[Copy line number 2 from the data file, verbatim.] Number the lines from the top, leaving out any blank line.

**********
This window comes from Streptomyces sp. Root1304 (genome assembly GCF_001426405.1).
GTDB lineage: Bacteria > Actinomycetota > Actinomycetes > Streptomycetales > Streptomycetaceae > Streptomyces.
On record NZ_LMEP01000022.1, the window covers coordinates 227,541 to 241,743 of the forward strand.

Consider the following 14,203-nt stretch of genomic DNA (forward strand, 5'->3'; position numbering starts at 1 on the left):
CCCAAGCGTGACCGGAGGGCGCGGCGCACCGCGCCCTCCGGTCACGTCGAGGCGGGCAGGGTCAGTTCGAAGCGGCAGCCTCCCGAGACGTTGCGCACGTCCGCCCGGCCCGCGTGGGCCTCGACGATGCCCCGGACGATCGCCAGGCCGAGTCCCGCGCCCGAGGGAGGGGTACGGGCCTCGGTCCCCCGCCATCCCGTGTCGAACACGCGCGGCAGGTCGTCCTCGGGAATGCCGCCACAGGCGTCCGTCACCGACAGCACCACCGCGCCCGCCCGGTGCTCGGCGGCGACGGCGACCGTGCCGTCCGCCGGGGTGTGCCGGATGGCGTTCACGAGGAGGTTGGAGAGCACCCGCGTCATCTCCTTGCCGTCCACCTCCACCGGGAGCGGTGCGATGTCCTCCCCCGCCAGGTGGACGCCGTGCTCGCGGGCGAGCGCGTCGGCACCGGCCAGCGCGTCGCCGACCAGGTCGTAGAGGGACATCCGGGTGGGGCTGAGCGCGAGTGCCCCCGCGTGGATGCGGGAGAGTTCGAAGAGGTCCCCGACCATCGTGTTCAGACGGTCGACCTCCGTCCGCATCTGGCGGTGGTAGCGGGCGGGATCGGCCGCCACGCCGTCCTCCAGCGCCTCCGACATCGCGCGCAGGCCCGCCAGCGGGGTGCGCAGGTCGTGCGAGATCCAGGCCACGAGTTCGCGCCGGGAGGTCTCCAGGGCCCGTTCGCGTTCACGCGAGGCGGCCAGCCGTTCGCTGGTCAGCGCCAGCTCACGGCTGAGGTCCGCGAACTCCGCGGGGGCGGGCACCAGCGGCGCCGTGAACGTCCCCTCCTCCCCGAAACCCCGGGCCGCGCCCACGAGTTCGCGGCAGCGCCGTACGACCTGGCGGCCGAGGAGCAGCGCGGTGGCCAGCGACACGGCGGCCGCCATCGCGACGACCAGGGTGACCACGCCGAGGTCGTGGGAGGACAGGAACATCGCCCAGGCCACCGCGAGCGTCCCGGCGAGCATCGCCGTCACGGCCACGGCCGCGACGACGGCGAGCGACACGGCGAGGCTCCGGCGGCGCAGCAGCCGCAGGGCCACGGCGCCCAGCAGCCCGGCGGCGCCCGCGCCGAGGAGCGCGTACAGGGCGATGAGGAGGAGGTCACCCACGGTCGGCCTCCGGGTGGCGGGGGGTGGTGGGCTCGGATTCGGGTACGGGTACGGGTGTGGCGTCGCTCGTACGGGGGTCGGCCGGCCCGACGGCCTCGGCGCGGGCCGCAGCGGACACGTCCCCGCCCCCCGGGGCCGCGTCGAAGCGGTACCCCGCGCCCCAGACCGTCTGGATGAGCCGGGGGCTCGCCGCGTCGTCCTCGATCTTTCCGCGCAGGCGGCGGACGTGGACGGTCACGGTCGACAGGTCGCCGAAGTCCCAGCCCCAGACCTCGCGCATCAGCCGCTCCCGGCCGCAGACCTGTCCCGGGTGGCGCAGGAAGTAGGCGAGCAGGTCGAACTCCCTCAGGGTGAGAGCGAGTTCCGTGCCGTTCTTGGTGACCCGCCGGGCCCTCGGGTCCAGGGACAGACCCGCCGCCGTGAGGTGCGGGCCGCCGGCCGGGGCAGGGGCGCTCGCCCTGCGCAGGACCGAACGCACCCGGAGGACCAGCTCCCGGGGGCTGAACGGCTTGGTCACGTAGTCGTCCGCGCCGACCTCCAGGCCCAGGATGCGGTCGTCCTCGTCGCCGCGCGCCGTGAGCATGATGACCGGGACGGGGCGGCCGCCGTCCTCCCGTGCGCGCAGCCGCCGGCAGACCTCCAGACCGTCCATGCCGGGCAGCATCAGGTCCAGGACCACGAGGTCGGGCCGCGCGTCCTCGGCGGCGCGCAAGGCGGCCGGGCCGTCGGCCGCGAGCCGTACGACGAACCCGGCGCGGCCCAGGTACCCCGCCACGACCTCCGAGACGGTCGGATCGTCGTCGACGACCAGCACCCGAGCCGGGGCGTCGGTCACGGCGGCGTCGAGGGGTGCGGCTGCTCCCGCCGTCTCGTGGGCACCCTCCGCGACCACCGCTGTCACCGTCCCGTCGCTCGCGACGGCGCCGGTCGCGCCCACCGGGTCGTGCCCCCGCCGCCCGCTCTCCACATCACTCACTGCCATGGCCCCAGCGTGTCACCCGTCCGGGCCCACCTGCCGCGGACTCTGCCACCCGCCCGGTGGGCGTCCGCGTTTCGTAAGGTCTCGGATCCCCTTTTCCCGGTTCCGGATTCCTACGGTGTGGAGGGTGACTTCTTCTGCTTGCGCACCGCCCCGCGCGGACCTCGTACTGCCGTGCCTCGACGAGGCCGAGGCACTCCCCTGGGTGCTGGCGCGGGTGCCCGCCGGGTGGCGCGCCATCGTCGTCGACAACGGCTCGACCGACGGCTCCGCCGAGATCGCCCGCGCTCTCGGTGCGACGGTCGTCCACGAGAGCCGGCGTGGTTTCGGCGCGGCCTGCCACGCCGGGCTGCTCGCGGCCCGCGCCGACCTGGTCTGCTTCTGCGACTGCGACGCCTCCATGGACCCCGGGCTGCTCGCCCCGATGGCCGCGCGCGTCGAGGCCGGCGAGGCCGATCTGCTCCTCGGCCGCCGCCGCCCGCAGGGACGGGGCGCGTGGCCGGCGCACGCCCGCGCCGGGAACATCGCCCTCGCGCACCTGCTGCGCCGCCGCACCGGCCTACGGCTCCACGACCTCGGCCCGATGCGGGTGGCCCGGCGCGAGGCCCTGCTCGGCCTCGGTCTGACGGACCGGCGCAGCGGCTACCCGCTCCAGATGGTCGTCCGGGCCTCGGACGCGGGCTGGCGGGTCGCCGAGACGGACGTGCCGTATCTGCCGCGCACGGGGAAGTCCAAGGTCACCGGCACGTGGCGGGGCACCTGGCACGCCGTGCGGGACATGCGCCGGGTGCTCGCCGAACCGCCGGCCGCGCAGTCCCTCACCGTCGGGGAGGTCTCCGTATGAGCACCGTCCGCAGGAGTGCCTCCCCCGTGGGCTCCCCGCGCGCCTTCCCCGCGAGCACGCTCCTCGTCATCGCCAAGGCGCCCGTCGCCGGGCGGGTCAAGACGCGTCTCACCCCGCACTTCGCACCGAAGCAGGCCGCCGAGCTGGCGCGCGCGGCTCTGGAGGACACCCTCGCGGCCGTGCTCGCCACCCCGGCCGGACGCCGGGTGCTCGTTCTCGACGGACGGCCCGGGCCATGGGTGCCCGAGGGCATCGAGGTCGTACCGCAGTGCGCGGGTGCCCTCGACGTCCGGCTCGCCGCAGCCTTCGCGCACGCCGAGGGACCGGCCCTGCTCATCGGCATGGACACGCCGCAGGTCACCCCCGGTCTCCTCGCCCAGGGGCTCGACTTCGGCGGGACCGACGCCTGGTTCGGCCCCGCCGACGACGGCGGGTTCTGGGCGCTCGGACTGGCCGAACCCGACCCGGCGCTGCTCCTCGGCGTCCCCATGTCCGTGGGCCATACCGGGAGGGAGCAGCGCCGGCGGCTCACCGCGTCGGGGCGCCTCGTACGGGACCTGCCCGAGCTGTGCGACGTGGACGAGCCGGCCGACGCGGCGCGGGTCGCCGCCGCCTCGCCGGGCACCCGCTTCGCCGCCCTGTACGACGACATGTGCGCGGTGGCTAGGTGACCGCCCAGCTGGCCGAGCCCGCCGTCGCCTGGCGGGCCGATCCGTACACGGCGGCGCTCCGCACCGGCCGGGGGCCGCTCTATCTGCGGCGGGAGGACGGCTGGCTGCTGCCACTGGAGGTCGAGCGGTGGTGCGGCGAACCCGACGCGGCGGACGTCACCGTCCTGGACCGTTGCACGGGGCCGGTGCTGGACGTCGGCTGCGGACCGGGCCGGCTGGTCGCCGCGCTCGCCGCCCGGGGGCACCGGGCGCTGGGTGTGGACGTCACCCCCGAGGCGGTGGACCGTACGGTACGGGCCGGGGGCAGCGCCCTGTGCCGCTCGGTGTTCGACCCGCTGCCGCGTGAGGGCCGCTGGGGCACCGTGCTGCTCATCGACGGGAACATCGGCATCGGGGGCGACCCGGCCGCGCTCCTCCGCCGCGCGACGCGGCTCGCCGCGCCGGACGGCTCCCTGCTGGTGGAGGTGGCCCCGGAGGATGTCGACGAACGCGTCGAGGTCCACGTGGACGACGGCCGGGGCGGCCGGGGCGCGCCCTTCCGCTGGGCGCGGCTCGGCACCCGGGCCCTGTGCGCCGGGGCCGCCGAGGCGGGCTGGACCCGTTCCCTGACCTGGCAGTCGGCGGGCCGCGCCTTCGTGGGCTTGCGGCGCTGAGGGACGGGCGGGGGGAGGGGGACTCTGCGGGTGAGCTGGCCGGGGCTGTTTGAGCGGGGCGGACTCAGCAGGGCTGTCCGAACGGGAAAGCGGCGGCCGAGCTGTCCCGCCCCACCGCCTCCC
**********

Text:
GTDB lineage: Bacteria > Actinomycetota > Actinomycetes > Streptomycetales > Streptomycetaceae > Streptomyces.